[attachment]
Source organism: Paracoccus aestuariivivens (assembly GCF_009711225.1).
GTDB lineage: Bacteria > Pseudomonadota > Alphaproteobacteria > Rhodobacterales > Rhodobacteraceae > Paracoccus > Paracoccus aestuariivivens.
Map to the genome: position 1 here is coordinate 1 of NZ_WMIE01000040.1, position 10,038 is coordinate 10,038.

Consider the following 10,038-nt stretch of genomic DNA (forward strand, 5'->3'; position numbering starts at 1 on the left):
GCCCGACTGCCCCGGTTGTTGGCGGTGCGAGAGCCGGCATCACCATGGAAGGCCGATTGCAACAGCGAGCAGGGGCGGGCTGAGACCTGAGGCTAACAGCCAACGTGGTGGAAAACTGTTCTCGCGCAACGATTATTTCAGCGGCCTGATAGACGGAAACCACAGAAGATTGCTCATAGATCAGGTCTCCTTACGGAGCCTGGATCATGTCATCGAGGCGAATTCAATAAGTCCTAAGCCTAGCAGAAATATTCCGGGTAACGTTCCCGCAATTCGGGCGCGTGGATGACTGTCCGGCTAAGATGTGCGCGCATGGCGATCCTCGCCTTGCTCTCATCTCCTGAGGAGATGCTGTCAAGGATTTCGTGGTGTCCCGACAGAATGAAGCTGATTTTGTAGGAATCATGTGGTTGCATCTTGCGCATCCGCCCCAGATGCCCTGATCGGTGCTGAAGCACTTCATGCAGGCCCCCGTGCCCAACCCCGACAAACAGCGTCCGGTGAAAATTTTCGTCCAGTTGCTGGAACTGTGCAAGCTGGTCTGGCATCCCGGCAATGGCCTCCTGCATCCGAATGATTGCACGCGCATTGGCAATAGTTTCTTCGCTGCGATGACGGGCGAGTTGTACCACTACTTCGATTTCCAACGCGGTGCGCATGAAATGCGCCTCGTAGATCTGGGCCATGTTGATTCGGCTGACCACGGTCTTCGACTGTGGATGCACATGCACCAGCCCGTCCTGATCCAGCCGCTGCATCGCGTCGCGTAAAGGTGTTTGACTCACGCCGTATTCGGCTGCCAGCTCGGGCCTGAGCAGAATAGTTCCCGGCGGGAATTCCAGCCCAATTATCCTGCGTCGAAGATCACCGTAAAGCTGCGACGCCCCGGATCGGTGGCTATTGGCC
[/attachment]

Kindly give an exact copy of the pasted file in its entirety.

Source organism: Paracoccus aestuariivivens (assembly GCF_009711225.1).
GTDB lineage: Bacteria > Pseudomonadota > Alphaproteobacteria > Rhodobacterales > Rhodobacteraceae > Paracoccus > Paracoccus aestuariivivens.
Map to the genome: position 1 here is coordinate 1 of NZ_WMIE01000040.1, position 10,038 is coordinate 10,038.

Consider the following 10,038-nt stretch of genomic DNA (forward strand, 5'->3'; position numbering starts at 1 on the left):
GCCCGACTGCCCCGGTTGTTGGCGGTGCGAGAGCCGGCATCACCATGGAAGGCCGATTGCAACAGCGAGCAGGGGCGGGCTGAGACCTGAGGCTAACAGCCAACGTGGTGGAAAACTGTTCTCGCGCAACGATTATTTCAGCGGCCTGATAGACGGAAACCACAGAAGATTGCTCATAGATCAGGTCTCCTTACGGAGCCTGGATCATGTCATCGAGGCGAATTCAATAAGTCCTAAGCCTAGCAGAAATATTCCGGGTAACGTTCCCGCAATTCGGGCGCGTGGATGACTGTCCGGCTAAGATGTGCGCGCATGGCGATCCTCGCCTTGCTCTCATCTCCTGAGGAGATGCTGTCAAGGATTTCGTGGTGTCCCGACAGAATGAAGCTGATTTTGTAGGAATCATGTGGTTGCATCTTGCGCATCCGCCCCAGATGCCCTGATCGGTGCTGAAGCACTTCATGCAGGCCCCCGTGCCCAACCCCGACAAACAGCGTCCGGTGAAAATTTTCGTCCAGTTGCTGGAACTGTGCAAGCTGGTCTGGCATCCCGGCAATGGCCTCCTGCATCCGAATGATTGCACGCGCATTGGCAATAGTTTCTTCGCTGCGATGACGGGCGAGTTGTACCACTACTTCGATTTCCAACGCGGTGCGCATGAAATGCGCCTCGTAGATCTGGGCCATGTTGATTCGGCTGACCACGGTCTTCGACTGTGGATGCACATGCACCAGCCCGTCCTGATCCAGCCGCTGCATCGCGTCGCGTAAAGGTGTTTGACTCACGCCGTATTCGGCTGCCAGCTCGGGCCTGAGCAGAATAGTTCCCGGCGGGAATTCCAGCCCAATTATCCTGCGTCGAAGATCACCGTAAAGCTGCGACGCCCCGGATCGGTGGCTATTGGCC